Mint chocolate, raisins, stuff like that. I still hate them to this day. Who the f--- thought while eating chocolate "hmm id like some tooth paste with this."

turkeypr0

This is Truckin' Awesome

Mum had sworn a bit around the house.

When 4, while out at the supermarket, I said F word really loudly.

Very quickly and intently, she asked if I had just said "Truck" and said that was a bad word and not to ever say Truck like that again.

I thought that was the bad word so used that when being naughty.

GodOfTheThunder

The "Silly Mom" Routine

The "Silly Mom" routine.

My kid, and a few other kids I've known, would balk at getting ready to go. I'd grab their clothes and say, "Well, if you won't put on your clothes, I guess I'll put on your clothes. Cute shirt, by the way! Does it go on my foot?"

NO!

"Does it go on my head?"

NO! IT GOES ON ME!

"Oh, that's right, thanks! So, it must go on your legs, right?"

NO!

"I just can't figure this out! Where does this adorable shirt go?"

[kid grabs shirt and puts it on] ON MY TUMMY! SILLY MOM!

"Oh, thank you so much! Now what about these pants? Shirts go on tummies, so...the pants go on the tummy, too, right?"

NO!

[continue until kids have dressed themselves]

I would also do things like hand the kid my keys and say, "Alright, you're driving, I'll sit in the booster seat in back," attempt to feed the kid by putting a spoon up to his ear or his belly button, and attempt to put away his toys in the refrigerator.

insertcaffeine

Some Foot For Thought.

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My mum would always yell at us "if you don't do X, you have to go to bed without socks!"

I never wore socks anyway, and I'm ashamed to admit that this worked.

Splittsky

That would work really well on my son, or make him cry for a really long time... He's 3 and over the last few weeks has decided that he is fully unable to sleep without socks on.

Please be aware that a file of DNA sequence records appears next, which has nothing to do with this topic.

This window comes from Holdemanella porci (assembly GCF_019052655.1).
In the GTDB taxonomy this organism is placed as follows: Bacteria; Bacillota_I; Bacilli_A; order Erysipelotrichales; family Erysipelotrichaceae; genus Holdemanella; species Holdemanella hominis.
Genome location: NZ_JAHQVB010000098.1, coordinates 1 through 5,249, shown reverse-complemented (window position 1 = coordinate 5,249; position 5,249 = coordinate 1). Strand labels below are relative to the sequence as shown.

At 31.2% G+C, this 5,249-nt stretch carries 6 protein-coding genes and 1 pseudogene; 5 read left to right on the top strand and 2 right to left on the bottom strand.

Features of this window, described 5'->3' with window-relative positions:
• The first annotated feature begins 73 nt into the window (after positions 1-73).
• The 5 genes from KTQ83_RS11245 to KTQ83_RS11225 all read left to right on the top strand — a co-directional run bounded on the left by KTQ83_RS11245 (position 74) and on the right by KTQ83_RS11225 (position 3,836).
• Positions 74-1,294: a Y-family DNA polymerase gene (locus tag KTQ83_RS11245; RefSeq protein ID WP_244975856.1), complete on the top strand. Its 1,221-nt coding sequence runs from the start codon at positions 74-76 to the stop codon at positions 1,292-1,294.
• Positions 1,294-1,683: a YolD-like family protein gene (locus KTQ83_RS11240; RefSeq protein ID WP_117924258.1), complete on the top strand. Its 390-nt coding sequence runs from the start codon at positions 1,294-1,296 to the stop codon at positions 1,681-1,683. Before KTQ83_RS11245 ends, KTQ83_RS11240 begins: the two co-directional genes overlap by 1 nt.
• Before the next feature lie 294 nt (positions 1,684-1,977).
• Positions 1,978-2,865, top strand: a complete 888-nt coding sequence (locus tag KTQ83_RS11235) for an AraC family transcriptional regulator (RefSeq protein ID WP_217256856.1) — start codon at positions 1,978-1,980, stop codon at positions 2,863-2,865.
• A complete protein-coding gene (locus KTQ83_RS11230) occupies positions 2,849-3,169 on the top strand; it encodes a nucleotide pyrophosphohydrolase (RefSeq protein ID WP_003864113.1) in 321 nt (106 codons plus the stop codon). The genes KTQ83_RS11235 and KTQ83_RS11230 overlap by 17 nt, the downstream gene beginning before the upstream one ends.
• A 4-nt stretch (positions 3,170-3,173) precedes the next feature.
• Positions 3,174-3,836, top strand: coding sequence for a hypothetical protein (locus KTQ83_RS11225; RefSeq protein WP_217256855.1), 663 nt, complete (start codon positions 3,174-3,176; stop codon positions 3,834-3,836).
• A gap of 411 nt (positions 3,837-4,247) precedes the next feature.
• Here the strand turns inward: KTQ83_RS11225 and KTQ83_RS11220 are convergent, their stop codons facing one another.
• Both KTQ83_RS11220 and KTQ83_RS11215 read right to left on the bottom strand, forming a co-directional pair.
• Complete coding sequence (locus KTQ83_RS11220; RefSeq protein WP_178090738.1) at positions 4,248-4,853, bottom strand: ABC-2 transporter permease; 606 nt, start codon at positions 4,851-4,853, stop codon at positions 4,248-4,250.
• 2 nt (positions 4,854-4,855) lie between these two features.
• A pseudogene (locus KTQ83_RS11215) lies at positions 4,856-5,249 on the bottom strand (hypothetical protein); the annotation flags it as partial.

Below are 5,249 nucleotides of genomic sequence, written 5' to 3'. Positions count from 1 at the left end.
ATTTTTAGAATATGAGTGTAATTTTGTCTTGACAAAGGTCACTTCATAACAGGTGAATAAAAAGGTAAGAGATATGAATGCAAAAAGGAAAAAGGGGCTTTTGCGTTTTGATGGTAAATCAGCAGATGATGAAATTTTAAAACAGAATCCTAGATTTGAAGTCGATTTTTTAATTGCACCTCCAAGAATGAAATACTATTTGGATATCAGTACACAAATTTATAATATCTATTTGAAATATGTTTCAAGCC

PJQueen

Toddlers man. Completely unpredictable.

SheaRVA

I'm Greens With Envy

My mum had a friend that would put vegetables on her own plate and not the kids.

When the kids asked she would be reluctant to share, "that's grown up food. But I suppose I can let you have a little."

Her kids grew up loving vegetables.

I sat at the dinner table for 3 hours staring at the yucky cauliflower I refused to eat.

laik72

This reminds me of an instance when my child convinced my wife and myself to change our plans for dinner. We were in a grocery store to pick up something quick and easy to eat that we wouldn't have to prepare. Our daughter, wanted none of that, she demanded that she wanted a salad from the salad bar. We started to argue back, but then realized: "Our child demands that we feed her vegetables for dinner instead of a microwaved meal, why are we saying 'No?'"

We had salad for dinner that night.

Galaxy_Ranger_Bob

The Power Of Choice

I don't so much know if you would call it reverse psychology, but I didn't realize it until my dad told me this.

When there were chores that needed doing, he noticed if he asked me to mow the lawn, I would complain and procrastinate. But if he asked would I rather mow the lawn or wash the windows, I'd pick one and just get it done.

Shattered my brain when he told me when I was in my twenties. I use it when I'm coaching or baby sitting all the time and it almost never fails.

AppealToReason16

The Boy Who Cried 'Ouch'

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I've done this one with tens of kids. Any time a kid gets "hurt" (falls down on grass, gets gently hit in the face with a ball, etc.) instead of stopping the activity to pick the kid up and see if they're ok you just scoot them off to the side and resume. Within 10 seconds of not getting all the attention and seeing the fun is resuming they pop right back up and are magically healed.

This of course is only for the "injuries" that aren't actually injuries.

pedanticProgramer